Column: Is it really fair?
Published 2:00 pm Tuesday, January 25, 2005
The present buzz in the media has been about the change of seasons in high school sports. The attention has focused upon the change of girls' volleyball and basketball seasons. What has been forgotten was that they are not the only changes.
When the original lawsuit of CFE vs. MHSAA occured in Kalamazoo, the judge also ordered the MHSAA to not only switch the volleyball and basketball, but also develop a plan whereas girls and boys' sports have equal disadvantageous seasons. The MHSAA created three proposals for the state school administrators to vote. The top vote was to also switch tennis and golf seasons. This was the easiest vote since it affected the fewest number of students statewide.
The change of tennis seasons could have devastating effects. The girls' season will move to the spring. When it was in the fall, other sports to choose from were basketball and cross country. Now in the spring, which already is the highest participatory season for girls, the choices are soccer, softball and track &field. Almost two and a half times more girls participate in the spring than fall. The girls will also have to wait 17 months from the time they last played a tennis match until the time they get to start their next season. This could cause losing interest in the sport and joining another, or losing their skill level. The boys' season will move to the fall, the highest boys' participatory season, competing against football, soccer and cross country. SOme coaches will have to make choices as to which sport to coach.
A survey of the Lakeland Conference showed that 30-60 percent of current men's tennis teams also compose of athletes who play soccer. The survey also showed that many tennis teams were composed of football players and cross country runners. When these sports are lumped together, something will have to give. For especially the smaller schools in the state, some tennis programs will be depleted. The same consequences will appear as many of the girls' tennis players come from softball and soccer programs, and they will also lose significant numbers. The girls will get an opportunity for those who play basketball to join, but there are also so many other choices in the spring. The boys could pick up some baseball players, but again, the fall has the most choices. One thing is certain, it will be a rough transition with the quality of the sport in question.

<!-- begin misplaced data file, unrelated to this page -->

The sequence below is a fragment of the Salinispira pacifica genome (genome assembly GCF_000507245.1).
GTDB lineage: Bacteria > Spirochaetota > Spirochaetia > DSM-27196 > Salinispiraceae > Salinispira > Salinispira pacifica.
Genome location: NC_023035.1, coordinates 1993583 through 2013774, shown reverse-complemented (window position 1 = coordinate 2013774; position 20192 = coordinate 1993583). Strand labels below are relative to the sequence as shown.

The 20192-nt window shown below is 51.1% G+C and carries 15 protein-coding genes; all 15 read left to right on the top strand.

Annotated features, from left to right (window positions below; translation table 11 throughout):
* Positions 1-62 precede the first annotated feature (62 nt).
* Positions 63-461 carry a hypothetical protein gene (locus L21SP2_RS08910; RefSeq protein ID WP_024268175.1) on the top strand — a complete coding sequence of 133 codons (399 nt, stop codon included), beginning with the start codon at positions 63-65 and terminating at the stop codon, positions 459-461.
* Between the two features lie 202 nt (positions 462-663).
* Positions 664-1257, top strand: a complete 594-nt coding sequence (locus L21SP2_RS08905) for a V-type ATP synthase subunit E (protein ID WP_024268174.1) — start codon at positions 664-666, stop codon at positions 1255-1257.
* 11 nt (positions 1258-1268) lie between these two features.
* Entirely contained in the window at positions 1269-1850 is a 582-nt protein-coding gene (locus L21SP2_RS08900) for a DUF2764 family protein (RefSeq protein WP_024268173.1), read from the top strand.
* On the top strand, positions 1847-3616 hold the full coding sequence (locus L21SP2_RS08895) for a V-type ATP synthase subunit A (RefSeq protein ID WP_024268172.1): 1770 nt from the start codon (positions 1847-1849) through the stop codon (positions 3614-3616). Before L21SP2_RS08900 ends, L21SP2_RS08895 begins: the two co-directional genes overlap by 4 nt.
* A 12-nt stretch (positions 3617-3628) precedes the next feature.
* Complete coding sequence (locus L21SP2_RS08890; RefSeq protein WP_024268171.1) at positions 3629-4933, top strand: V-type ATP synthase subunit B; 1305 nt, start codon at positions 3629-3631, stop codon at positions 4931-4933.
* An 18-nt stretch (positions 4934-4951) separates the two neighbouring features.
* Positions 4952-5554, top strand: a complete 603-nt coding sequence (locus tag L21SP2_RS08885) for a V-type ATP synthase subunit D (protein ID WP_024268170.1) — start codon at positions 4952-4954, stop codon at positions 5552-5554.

Tennis currently ranks second of all sports in increased participation in America the past five years. It is a shame in the state of Michigan that a lawsuit involving another issue has dragged tennis along with it. Tennis appears to be the 'sacrificial lamb' to keep all parties apeased in the lawsuit. Since it is a minor sport, the ramifications seem to be inconsequential to many. What started out as a mission by two parents to aid their daughters obtaining college scholarships for volleyball has turned into a debacle, negatively affecting so many student athletes, coaches and fans in a variety of sports, especially tennis!